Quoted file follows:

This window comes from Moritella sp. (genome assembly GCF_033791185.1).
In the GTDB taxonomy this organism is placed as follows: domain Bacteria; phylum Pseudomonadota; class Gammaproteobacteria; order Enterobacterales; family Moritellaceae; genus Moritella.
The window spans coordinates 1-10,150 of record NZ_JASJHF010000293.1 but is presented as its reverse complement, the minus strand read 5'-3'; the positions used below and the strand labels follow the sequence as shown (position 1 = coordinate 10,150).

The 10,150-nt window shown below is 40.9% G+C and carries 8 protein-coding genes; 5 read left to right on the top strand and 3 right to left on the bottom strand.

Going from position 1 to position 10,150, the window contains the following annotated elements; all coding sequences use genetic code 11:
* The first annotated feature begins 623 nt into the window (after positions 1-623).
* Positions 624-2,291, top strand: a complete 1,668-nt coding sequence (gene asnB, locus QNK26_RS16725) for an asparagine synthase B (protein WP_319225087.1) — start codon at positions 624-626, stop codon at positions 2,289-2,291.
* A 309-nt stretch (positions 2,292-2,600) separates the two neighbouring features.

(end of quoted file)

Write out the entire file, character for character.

This window comes from Moritella sp. (genome assembly GCF_033791185.1).
In the GTDB taxonomy this organism is placed as follows: domain Bacteria; phylum Pseudomonadota; class Gammaproteobacteria; order Enterobacterales; family Moritellaceae; genus Moritella.
The window spans coordinates 1-10,150 of record NZ_JASJHF010000293.1 but is presented as its reverse complement, the minus strand read 5'-3'; the positions used below and the strand labels follow the sequence as shown (position 1 = coordinate 10,150).

The 10,150-nt window shown below is 40.9% G+C and carries 8 protein-coding genes; 5 read left to right on the top strand and 3 right to left on the bottom strand.

Going from position 1 to position 10,150, the window contains the following annotated elements; all coding sequences use genetic code 11:
* The first annotated feature begins 623 nt into the window (after positions 1-623).
* Positions 624-2,291, top strand: a complete 1,668-nt coding sequence (gene asnB, locus QNK26_RS16725) for an asparagine synthase B (protein WP_319225087.1) — start codon at positions 624-626, stop codon at positions 2,289-2,291.
* A 309-nt stretch (positions 2,292-2,600) separates the two neighbouring features.